I looked them over and tried to find a line or two that might align with the style I feel comfortable writing. At the moment, I’m looking into American Romance and Intrigue. I picked up a handful of books at Wal-Mart that looked like I might enjoy, and I’ve been reading through them. I’ve been pleasantly surprised with the first one I’ve picked up. I’m not much into writing paranormal, but I don’t mind reading it. But what I’m looking for is what I found — characters who do more than think about pawing each other (but there is that tension as well).

    Not for a minute do I think it will be easy to write or sell. Yes, it’s a shorter length, but I know that doesn’t translate to easier to write.

    And a side question (which you may not know the answer to): Why on earth can I NOT find your books at Wal-Mart? I know you’re supposed to be on the shelves, but I can’t find you. Most frustrating. (I’ll look again today…)

  2. Lynn Raye Harris
      · August 28th, 2009 at 9:14 am · Link

    Hi, Jean! Excellent that you’ve been browsing the lines and finding books you like! When the style sings to you, the hallmarks of the line so to speak, that’s probably what you need to write. :)

    I’ll talk about writing to the shorter length next week. It’s tricky!

    Well gracious, I’m sorry you can’t find my book! And thank you so much for looking for it. That warms my heart. :) It was in the Wal-marts here, but it does often depend on the store. My cover might be too racy for your local WM. Or maybe they don’t take all the books in the line (I’m #6 in the lineup – there are 8).

    But, if you’ve only started to look in the last week, then the books are probably gone from WM now. September’s are on the shelves instead (they are here). They might still have them in the back if you felt like asking.

    Good tip about sending people to the HQN website. There is so much to learn there, and the editors do comment from time to time. Also, the posts by editor Joanne Grant at I Heart Presents are fabulous. :)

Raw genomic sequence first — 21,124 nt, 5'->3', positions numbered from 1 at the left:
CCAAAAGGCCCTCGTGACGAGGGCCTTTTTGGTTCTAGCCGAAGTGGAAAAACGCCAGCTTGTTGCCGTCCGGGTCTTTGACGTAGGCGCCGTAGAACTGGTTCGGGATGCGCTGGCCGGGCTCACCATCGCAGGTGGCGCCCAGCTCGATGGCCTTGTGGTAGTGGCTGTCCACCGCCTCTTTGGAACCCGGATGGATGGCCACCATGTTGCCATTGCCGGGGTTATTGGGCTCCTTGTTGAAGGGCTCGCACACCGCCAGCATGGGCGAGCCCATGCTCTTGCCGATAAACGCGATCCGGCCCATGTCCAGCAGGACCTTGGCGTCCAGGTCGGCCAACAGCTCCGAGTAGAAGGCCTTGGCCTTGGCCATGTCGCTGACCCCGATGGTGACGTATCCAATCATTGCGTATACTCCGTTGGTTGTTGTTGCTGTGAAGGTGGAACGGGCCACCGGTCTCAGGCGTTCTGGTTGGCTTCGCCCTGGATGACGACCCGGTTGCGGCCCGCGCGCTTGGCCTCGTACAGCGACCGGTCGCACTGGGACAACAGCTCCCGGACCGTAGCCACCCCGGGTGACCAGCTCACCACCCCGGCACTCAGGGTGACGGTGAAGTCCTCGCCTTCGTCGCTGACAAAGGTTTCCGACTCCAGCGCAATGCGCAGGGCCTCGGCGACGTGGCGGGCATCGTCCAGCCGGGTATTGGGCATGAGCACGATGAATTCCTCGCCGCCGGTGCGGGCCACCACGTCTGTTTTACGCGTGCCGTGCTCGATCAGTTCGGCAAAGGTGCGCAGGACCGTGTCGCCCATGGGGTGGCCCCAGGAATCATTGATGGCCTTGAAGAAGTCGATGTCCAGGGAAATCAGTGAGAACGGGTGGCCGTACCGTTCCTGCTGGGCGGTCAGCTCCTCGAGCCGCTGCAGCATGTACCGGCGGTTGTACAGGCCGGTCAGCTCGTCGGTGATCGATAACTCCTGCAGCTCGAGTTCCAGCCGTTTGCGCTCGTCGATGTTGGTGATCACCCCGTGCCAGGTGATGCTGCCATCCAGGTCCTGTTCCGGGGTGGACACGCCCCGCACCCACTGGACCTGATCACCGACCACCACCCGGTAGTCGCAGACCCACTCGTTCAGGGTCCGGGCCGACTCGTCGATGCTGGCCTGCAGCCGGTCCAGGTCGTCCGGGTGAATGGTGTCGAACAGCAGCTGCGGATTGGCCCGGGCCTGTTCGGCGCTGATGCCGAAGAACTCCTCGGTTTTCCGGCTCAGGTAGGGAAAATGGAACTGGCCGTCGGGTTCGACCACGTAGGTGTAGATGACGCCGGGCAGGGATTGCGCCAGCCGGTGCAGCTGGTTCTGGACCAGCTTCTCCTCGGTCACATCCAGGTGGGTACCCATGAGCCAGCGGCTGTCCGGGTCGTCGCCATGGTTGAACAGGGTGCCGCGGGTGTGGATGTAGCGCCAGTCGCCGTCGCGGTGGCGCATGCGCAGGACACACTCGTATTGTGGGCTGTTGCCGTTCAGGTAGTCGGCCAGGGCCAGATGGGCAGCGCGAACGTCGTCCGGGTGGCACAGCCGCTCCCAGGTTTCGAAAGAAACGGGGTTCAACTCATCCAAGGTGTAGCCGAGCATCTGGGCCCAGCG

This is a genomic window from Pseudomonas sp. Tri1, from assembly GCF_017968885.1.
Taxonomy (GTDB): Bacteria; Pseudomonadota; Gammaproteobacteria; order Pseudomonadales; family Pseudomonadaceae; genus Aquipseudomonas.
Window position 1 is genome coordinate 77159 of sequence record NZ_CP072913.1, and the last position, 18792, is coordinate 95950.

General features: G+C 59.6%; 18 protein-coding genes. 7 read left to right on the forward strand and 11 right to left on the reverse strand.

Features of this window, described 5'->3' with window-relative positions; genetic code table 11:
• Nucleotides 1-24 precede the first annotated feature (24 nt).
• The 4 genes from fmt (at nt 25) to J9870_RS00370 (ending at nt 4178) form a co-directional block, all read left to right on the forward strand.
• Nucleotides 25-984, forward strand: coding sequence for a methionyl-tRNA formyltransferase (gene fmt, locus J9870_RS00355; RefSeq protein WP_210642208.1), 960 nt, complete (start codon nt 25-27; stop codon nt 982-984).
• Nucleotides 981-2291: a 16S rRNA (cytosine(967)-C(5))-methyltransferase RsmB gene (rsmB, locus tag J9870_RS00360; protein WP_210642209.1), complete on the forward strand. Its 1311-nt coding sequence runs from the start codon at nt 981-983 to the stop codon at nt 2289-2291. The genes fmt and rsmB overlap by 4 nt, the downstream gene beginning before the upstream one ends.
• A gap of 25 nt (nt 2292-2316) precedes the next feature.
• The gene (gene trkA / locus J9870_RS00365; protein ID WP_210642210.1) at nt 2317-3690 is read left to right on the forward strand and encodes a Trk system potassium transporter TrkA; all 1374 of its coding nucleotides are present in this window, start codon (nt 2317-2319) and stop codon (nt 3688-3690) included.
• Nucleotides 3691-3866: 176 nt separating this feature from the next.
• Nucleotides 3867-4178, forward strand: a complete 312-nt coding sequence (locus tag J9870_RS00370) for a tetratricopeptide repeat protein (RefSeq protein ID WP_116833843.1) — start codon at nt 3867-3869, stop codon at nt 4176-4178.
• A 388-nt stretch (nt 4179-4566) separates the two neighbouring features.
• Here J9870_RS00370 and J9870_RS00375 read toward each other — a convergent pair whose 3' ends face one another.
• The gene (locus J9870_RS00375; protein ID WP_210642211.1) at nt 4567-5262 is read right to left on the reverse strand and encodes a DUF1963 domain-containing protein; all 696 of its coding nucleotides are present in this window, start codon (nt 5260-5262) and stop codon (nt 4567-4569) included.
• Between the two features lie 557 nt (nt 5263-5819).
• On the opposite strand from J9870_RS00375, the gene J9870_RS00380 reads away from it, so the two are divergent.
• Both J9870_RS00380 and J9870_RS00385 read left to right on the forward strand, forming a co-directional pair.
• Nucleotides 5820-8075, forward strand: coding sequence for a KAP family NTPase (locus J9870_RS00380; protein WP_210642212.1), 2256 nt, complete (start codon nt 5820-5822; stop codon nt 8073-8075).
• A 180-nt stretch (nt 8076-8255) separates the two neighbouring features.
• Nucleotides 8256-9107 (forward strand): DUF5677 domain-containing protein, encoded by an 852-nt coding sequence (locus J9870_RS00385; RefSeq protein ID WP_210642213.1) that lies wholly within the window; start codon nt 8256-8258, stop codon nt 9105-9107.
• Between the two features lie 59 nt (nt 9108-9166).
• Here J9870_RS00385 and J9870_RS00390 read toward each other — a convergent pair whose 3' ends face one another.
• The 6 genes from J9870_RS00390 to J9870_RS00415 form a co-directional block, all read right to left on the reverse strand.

• Jean
        · August 28th, 2009 at 10:54 am · Link

      I see there’s a darker cover than the one with the white background. I was looking for the white background one. There were a lot with the blue backgrounds, but I glossed over them and may have missed your name. We’re heading to WalMart later today, and I’ll look again. I even put you on the shopping list, much to hubby’s surprise.

      I’ll be exploring the Harlequin site more, so thanks for the tip on Joanne Grant’s posts.

      • Lynn Raye Harris
          · August 28th, 2009 at 11:01 am · Link

        The blue background is the UK release. Probably the blue ones you are seeing in your WM are Special Editions. That’s a Silhouette line that is more home and hearth.

        Heehee, I’m just happy to be on your shopping list! Though, hero warning: he is a Harlequin Presents alpha male. He will be redeemed, but the going might be rough. :grin:

    • Jean
        · August 28th, 2009 at 10:55 am · Link

      Good point about the August books being gone from the shelves already. I’m not used to that rapid of a turnover. Lesson learned: If you want a Harlequin title, get it NOW. Don’t dawdle.

      • Lynn Raye Harris
          · August 28th, 2009 at 2:18 pm · Link

        True, Jean! The books aren’t in the stores long, so never dawdle. Fortunately, they are still available at all your standard online retailers. And in ebook format! (Did you ever get a Kindle? I just did — looooove it!)

  3. Barbara Burnham
      · August 28th, 2009 at 11:08 am · Link

    Great post, Lynn.